Written by GARY D. ROBERTSON


A North Carolina prosecutor said Thursday that campaign-related charges won’t be pursued further against Attorney General Josh Stein or his aides, one day after an appeals court ruled the political libel law her office was seeking to enforce is most likely unconstitutional.

Wake County District Attorney Lorrin Freeman said that the ongoing investigation and prosecution of potential misdemeanor violations related to a 2020 ad from Stein’s campaign has been closed.

A senior assistant prosecutor in Freeman’s office had been investigating allegations whether the commercial criticizing Stein’s Republican challenger at the time broke a 1931 law that makes certain political speech unlawful. When it appeared last summer that Freeman’s office could soon seek indictments, Stein’s campaign and others sued in federal court to stop the effort and asked that the law be declared unconstitutional.

In August, the 4th U.S. Circuit Court of Appeals in Richmond, Virginia, blocked enforcement of the law while an appeal was heard. On Wednesday, the same appeal panel vacated a trial judge’s ruling that had refused to order Freeman to stop using the law to prosecute anyone over the disputed commercial.

A statement released by Freeman also said the ruling prevents her office from moving forward given that there is two-year statute of limitations for such a misdemeanor.

“Understanding that the case was one of intense public interest, it has been the assigned prosecutor’s intent to exercise due diligence and to evaluate the evidence and apply the law without partiality from the beginning of this matter,” Freeman said. “As prosecutors, we respect the role of the court in determining the constitutionality of a duly enacted state law.”

The decision by Freeman — the local prosecutor for North Carolina’s largest county — ultimately could make the Stein lawsuit moot. And Stein, who announced last month he would run for governor in 2024, will no longer have the potential for an uncomfortable prosecution from the office led by a fellow Democrat. Current Democratic Gov. Roy Cooper had sided with Stein in the legal affair, previously calling the potential prosecution “an unprecedented repression of free speech.”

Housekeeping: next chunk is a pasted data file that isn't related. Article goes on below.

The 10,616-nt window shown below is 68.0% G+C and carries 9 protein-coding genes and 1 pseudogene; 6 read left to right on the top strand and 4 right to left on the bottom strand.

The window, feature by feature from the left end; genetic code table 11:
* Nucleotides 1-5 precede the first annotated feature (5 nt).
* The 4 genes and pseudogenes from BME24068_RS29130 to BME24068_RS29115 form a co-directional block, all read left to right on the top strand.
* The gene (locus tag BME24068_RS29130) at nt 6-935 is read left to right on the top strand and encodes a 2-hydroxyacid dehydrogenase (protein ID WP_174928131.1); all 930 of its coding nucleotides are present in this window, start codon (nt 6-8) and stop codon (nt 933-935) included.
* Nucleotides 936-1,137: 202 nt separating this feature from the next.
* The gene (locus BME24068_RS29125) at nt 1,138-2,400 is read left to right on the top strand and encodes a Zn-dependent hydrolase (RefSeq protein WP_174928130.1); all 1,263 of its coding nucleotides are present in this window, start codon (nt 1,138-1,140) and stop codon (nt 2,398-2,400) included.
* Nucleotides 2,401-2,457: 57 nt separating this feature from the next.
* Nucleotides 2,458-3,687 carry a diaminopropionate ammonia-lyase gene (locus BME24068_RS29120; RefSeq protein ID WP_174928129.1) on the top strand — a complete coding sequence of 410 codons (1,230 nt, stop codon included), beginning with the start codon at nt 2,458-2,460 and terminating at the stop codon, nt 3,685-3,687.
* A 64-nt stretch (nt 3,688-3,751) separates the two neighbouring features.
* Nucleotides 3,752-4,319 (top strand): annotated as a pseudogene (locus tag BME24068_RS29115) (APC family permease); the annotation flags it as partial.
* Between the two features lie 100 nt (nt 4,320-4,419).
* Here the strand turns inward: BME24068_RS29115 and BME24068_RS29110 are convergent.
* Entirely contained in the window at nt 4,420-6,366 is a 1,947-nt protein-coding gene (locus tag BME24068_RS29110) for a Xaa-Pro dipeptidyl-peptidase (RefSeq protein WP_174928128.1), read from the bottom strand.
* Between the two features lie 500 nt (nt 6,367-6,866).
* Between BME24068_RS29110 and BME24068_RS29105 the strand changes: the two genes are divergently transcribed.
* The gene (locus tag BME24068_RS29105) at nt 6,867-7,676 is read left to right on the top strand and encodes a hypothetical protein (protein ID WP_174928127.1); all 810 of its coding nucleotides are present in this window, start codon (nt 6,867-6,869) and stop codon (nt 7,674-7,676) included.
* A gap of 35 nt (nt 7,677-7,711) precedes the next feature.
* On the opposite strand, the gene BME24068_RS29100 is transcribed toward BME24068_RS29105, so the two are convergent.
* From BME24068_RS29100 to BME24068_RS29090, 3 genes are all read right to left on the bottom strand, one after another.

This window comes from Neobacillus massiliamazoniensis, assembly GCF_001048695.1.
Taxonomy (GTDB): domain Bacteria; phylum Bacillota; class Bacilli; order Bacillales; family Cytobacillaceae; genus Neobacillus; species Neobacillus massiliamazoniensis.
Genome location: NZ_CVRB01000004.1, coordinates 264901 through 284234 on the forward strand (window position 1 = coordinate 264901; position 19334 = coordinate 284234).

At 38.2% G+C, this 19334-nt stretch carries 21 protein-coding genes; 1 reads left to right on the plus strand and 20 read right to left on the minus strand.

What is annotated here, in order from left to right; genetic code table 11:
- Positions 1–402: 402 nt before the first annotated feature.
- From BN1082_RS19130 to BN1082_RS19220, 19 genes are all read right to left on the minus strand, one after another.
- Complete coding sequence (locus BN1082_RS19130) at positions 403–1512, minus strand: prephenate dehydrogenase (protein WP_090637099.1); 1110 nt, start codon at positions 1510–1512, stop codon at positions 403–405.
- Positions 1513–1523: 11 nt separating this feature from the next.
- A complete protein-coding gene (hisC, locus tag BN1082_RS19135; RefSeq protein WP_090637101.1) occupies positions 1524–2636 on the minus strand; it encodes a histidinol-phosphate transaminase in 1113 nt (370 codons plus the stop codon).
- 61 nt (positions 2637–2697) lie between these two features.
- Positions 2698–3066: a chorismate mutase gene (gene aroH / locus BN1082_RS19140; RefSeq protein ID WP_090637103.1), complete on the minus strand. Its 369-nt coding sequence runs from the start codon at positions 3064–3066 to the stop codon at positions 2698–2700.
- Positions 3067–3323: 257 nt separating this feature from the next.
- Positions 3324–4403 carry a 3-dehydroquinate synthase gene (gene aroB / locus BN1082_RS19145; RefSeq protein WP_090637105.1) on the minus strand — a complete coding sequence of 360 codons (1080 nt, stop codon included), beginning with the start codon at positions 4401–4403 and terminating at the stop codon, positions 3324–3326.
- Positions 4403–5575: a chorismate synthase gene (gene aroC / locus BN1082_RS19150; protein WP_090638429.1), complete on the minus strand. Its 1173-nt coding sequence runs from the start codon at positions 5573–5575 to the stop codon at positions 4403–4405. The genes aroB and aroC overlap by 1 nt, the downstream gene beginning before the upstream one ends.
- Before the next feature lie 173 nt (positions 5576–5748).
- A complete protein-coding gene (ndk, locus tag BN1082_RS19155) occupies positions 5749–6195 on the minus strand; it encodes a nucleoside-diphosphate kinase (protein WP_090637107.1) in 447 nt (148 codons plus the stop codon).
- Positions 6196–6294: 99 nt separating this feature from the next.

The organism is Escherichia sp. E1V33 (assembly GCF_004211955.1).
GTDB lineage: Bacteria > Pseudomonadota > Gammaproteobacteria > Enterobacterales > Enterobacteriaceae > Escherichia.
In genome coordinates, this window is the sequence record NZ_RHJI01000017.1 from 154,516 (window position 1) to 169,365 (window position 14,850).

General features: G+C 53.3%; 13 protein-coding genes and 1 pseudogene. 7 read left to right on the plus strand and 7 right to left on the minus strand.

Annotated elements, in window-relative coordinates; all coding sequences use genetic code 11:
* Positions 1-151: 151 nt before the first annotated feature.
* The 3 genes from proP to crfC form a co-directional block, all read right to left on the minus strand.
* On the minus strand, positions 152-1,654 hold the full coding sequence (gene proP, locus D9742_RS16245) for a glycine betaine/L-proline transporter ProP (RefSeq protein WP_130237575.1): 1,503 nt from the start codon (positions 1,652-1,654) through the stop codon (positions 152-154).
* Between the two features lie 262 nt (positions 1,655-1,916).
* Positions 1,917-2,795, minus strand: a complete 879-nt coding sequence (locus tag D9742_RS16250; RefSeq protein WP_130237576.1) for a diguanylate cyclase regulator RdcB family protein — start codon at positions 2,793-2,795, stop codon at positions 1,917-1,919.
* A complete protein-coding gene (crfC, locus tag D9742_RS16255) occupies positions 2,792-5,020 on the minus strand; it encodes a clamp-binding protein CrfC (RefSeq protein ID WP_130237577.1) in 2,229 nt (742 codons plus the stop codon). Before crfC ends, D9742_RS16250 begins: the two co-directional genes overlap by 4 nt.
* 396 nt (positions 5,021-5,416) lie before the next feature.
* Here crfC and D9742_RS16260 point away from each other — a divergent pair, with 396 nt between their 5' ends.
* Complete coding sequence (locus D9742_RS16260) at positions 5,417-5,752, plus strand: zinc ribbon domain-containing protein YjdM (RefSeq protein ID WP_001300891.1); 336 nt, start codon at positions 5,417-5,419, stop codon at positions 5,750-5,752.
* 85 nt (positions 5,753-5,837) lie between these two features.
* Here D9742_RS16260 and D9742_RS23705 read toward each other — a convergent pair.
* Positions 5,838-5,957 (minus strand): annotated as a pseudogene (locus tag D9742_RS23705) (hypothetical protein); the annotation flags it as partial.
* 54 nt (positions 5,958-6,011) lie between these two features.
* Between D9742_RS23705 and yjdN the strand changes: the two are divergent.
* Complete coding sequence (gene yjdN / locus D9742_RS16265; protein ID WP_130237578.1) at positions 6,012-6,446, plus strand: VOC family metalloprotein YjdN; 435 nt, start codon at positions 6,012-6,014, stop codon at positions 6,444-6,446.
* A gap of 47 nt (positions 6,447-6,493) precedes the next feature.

The litigation originated from a commercial that Stein has called a corrective to what he considered false accusations made by then-challenger Jim O’Neill. He had alleged Stein had failed to act on more than 15,000 untested rape kits since becoming attorney general in 2017. Stein’s ad accused O’Neill, the Forsyth County district attorney, of letting more than a thousand rape kits go untested.

O’Neill complained to the State Board of Elections, mentioning a law that makes it illegal to help circulate “derogatory reports” about a candidate designed to harm their election chances while “knowing such report to be false or in reckless disregard of its truth or falsity.” The elections board and ultimately Freeman’s office investigated, with the help of the State Bureau of Investigation.

Wednesday’s ruling overturned a decision by U.S. District Judge Catherine Eagles, who had said the law appeared to meet constitutional standards. The prevailing opinion, written by Circuit Judge Toby Heytens, said it was likely unconstitutional because “derogatory reports” could also include statements that were in fact true. And someone could tell tremendous lies about a candidate as long as they weren’t specifically disclosed to hurt the person at the ballot box, Heytens wrote.

Stein campaign strategist Morgan Jackson said late Thursday the Stein ad “was true, and we are gratified that the 4th Circuit put an end to this nonsense.”

Citing the ad’s subject, Freeman’s statement said she hoped that efforts would continue to reduce backlogs for the testing of sexual assault kits following a 2019 state law that was designed to eliminate that inventory, adding that delays continue.

“It would be my hope that the General Assembly and the Attorney General would take steps to fix these delays so that the promises of the (2019 law) become a reality,” Freeman said.

 

Photo via AP Photo/Hannah Schoenbaum.

 

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